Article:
After cutting out hearts, the kids used mirrors to make symmetrical pictures. This was best exemplified by the book "Another Magic Mirror Book" that my mother-in-law has held on to from my husband's childhood. I do lament the original "Magic Mirror Book" is not still around. It's kind of disappointing to start such a riveting story with the sequel. But we made do.

We then folded a bunch of things along their lines of symmetry. And at last, I got Fifi to tackle this pattern block activity she had previously shied away from that involves completing a picture by making a mirror image.

Was symmetry the most exciting lesson to date? Absolutely not. Will I try to teach my kids more mathy concepts because they fulfill some bizarre thematic musing of mine? Most likely. Will my kids still love me when they realize no one else's mother makes her kids do nerdy stuff like this? God, I hope so.

Friday, February 4, 2011

If You Can't Beat 'Em, Intellectualize 'Em

Like so many moms I know, I am working hard to keep my daughter from being eaten by Cinderella. I've been lucky in that most of her friends (read: the children of my friends) are not too doped up on Disney or predisposed to princess worship. Nonetheless, bits and pieces of pink puffs and sequins have seeped their way into my daughter's psyche and I can see how easily it could snowball into something beyond my tolerance threshold if I didn't keep it in check.

So what do I do? I do the same thing I do whenever there's any problem I need to address: I go to the library.

I really, really love the library. And I'm particularly lucky that our neighborhood branch has the most delightful, engaging and caring children's librarian I have ever known. (I am wracking my brain, yet cannot remember a single librarian from my own childhood. Meanwhile, my daughter makes gifts for Miss Elizabeth and talks about her as if she's a personal friend.)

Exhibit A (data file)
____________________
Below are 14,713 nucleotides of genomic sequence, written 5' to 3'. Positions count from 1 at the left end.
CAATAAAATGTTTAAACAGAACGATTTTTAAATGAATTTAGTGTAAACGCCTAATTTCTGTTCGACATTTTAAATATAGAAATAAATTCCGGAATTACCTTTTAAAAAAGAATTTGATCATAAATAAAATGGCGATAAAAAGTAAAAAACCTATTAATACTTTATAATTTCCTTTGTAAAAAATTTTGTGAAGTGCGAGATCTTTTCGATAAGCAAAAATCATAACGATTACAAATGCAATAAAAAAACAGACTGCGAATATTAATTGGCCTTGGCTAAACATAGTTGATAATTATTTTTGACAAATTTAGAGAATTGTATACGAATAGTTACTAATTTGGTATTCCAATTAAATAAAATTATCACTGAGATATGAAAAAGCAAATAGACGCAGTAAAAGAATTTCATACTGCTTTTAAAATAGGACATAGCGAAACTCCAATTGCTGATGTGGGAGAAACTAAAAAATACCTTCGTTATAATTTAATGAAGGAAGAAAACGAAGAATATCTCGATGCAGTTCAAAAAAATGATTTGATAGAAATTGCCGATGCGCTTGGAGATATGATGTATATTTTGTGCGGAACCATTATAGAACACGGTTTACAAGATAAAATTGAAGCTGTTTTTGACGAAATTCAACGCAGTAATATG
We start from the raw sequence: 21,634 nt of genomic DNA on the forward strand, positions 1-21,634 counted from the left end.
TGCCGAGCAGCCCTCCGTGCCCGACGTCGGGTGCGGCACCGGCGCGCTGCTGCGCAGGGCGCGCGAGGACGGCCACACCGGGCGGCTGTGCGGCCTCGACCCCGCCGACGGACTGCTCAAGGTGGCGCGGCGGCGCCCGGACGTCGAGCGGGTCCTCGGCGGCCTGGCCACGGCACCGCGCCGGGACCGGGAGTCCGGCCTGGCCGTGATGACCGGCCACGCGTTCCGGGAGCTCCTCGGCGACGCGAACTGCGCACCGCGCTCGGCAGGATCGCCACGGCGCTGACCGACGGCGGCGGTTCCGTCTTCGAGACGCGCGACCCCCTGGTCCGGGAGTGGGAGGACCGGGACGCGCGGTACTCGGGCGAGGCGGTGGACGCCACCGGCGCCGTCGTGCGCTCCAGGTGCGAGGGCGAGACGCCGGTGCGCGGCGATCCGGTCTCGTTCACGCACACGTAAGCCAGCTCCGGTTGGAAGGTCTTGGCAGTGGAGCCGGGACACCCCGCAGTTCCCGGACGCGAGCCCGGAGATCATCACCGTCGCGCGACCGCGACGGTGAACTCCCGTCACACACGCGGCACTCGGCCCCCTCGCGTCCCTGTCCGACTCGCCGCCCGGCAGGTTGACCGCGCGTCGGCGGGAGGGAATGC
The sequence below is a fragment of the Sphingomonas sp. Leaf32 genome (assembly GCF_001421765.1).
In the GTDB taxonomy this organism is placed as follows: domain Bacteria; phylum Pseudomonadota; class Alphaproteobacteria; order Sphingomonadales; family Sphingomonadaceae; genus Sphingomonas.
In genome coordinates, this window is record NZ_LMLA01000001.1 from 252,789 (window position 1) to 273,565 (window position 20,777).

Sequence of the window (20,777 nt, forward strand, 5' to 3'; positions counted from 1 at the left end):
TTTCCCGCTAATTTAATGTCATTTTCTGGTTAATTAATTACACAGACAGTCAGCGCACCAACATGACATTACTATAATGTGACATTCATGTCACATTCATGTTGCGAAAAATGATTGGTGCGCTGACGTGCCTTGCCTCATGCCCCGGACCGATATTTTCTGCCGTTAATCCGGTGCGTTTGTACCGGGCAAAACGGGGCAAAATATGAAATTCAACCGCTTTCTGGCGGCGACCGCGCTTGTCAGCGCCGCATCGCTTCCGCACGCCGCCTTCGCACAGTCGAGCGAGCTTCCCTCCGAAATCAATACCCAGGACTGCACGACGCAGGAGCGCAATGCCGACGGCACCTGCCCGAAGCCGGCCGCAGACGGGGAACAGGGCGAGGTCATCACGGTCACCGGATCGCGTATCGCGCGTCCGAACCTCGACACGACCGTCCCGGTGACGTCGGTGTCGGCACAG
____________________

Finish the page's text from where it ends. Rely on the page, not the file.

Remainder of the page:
Each time we visit the library, I check out yet another version of Cinderella. We started with the most familiar storyline in Cinderella by Hilary Knight. Fifi loved the story and loved acting it out. She, of course, was really big on the switch from rags to a beautiful princessy dress. Fine.
I didn't really have a good picture for this
post. But here's Fifi in a crown.

The next week, we read The Gospel Cinderella by Joyce Carol Thomas, wherein a young girl is reunited with her long-lost mother through their shared love of singing. Next up was The Rough-Face Girl by Rafe Martin. Amongst Native Americans, only the Cinderella character can see the Invisible Being because of the goodness in her heart. Most recently, we read The Irish Cinderlad by Shirley Climo, featuring a boy (you read that right!) who transforms from lowly stepbrother into hero worthy of the princess' love.

Each time we approach a new story (and Fifi can't wait to tear into them), I remind my daughter that it's another version of the Cinderella story. We stop along the way as parallels become obvious and she giddily identifies the Fairy Godmother character in this version or the glass slipper symbol in that version. The tale is no longer about the wretched girl finding a man who gives her life meaning and makes her seem beautiful. Now, it's about reading, really reading: making connections as a way of deeply understanding.

I will admit, Fifi has yet to impersonate Cinderlad in her make-believe play or beg me to help her make a pair of Rough-Face moccasins.  But at the same time, it's been a while since she's asked Vance to be the prince who saves her and makes her beautiful in the end.

Wednesday, February 2, 2011

Jim, the Other Groundhog

Wednesday mornings often sneak up on me. When I think about my week, I never seem to adequately plan for them. Luckily, shortly after a brief freak out of "What the heck are we going to do today?!" I was reminded that today was Groundhog Day. After that, the morning practically planned itself.